French macarons are little delicious treats which are to die for. They really are! Honestly, if you haven’t tasted them then you are definitely missing out. French macarons are cookies made from almond flour, sugar and egg whites. These cookie shells can be filled with buttercream, ganache, nutella or even a simple fruit jam. While these sandwich cookies are delicious to taste, they are quite tricky to bake.
I am not an expert in making french macarons but there are few things that I have learned over time. Each step is critical in making perfect french macarons and your whole recipe can go for a toss if you miss out on any one of these.
So here are few basic points which will help you in baking perfect french macarons.
1. Sift the almond meal and powdered sugar together and don’t sift it once, do it thrice. Yes, you read it right sift it thrice. There’s no way you can get smooth top for these cookies until and unless you sift these two together. As much as I hate sifting, it is essential in this recipe.
2. Eggs should be at room temperature. The recipe won’t work if that’s not the case. In case you forgot to take the eggs out of your fridge, just put them in warm water for 5-10 minutes. They will come down to room temperature. It’s also a good idea to separate eggs when they are cold and then let the egg whites sit at room temperature for 1-2 hours or even more before you start working on them.
3. Wash your hands and your mixing bowl before working with the egg whites. There should be no grease on your hands. The whites won’t beat to foamy froth if there’s any fat on the machine or on your hands. To make sure that the mixer bowl is completely free from any grease, you can wipe it with lemon juice or vinegar.
4. The color of the macaron fade out when it’s baked so add more color to your mixture, a shade darker than what you want the macarons to look like finally.
5. The most important thing is to not under-mix or over-mix the egg whites with the almond-sugar mix. You have to mix until they are well combined. The final mixture should be thick but if you drop it from a spatula it should fall down on it’s own. Be very careful here as under-mixing will result in cracked top and if you over-mix you won’t be able to get those ridges on the macarons. I think somewhere between 55-65 strokes when you are folding the egg white with the almond meal are sufficient. But then again this can vary and is not a fixed number. If you batter is too runny, you have over-mixed.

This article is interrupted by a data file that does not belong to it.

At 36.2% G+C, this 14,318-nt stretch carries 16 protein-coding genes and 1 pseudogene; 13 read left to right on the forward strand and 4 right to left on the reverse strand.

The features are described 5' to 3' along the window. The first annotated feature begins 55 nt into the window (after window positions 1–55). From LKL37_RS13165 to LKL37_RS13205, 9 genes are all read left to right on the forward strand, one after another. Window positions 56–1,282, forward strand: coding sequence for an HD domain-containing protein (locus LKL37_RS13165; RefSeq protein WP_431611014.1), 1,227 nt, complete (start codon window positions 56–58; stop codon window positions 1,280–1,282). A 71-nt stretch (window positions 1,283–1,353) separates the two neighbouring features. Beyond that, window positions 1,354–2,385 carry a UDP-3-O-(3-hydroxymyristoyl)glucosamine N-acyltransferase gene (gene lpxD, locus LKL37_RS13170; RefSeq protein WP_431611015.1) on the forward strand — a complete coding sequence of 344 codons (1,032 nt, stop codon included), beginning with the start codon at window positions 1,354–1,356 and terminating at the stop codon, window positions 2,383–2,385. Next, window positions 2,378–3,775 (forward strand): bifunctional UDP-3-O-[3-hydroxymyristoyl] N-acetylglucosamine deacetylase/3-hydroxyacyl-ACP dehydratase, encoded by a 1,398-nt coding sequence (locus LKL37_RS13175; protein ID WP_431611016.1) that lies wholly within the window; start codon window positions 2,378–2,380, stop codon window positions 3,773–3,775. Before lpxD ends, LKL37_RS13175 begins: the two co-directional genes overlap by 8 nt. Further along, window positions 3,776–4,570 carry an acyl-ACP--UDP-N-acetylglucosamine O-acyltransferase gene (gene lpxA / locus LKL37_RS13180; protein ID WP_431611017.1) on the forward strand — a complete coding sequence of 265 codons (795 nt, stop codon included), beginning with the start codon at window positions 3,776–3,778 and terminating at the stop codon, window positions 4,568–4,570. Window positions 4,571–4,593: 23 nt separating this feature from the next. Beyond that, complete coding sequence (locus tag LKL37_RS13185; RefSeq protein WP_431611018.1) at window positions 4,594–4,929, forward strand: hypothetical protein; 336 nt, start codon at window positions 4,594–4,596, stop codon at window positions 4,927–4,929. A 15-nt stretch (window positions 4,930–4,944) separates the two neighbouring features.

6. Do not add the entire almond-flour mixture into the egg whites at once. Do it in three parts.
7. Line the baking sheet with parchment paper. This is important to ensure that the meringue doesn’t come in contact with any fat/grease.
8. Bang the cookie sheets on your kitchen countertop once you have pipped the batter. Do this twice or thrice to make sure all the air’s out.
9. Once all cookies are pipped on the baking sheet, let them sit out for 30-45 minutes. Do not put the macarons in the oven immediately. If you don’t do this then the macarons will spread in the oven and will not form the ridges which define them.
10. Let the macarons cool completely before you fill them with buttercream or any other filling.
And most importantly, don’t give up if you don’t get them right the first time. They are little tricky and take some practice! : )
* Eggs separate best when cold, so separate the egg whites when you take the eggs out of the fridge and then let them come down to room temperature.
* You can buy one of these macaron baking mats which will make sure that all macaron shells are equal in size.
* Using cream of tartar is optional, it stabilizes the egg whites. If you don’t add it, the recipe would still work, only the egg whites would take little more time to form stiff peaks.
French Macaron: The Basics
- 3 egg whites
- 1 cup almond flour
- 2 cups confectioners sugar
- ¼ cup granulated sugar
- ¼ tsp cream of tartar
- pinch of salt
- Preheat the oven to 300 F degrees.
- Line a baking sheet with parchment paper. Set aside.
- In a bowl, sift together the almond flour and confectioners sugar. Sift the mixture thrice. Set aside.
- Separate eggs and beat egg whites using wire whisk attachment of your stand mixer until foamy. Add salt, granulated sugar and cream of tartar and beat till it forms stiff peaks.This will take around 10 minutes.
- Add the food coloring of your choice to the egg whites.
- Fold the almond flour-sugar mixture into the egg whites. Mix till well combined. Make sure to not over-mix or under-mix the batter. [Read tips above]
- Pour the batter into a pastry bag fitted with 1/2 inch round tip.
- Pipe the batter onto a cookie sheet lined with parchment paper. Pipe 1 inch small blobs.
- Bang the cookie sheet on countertop to release trapped air.
- Let the cookie sheet sit at room temperature for 30-40 minutes.
- Bake at 300 F degrees for around 20 minutes.
- Let the macarons cool completely before filling them with buttercream/ganache
French Macarons – The Basics
22 thoughts on “French Macarons: The Basics”
How much macarons does this recipe make?
around 30 sandwich cookies
I love baking but I’m scared to make them because i am at a high altitude it took me three months to tweek my oatmeal raisin cookies will this recepie be good for high altitude baking
I am not sure about high altitude baking, I have never done that. You might need to tweak this recipe to get the desired results!
These macaroons look delicious….
Basically we r vegetarian & my kids love macoroons. Will you please upload eggless macaroons recipe,i’ll be very grateful to you.
Hello Nandini! vegan macarons are made with aquafaba (the water in a can of chickpeas which behaves like a meringue in baked goods)…but I have never tried it.. if I happen to try them, I will definitely share the recipe..
If the batter is to runny, do I have to start over? ?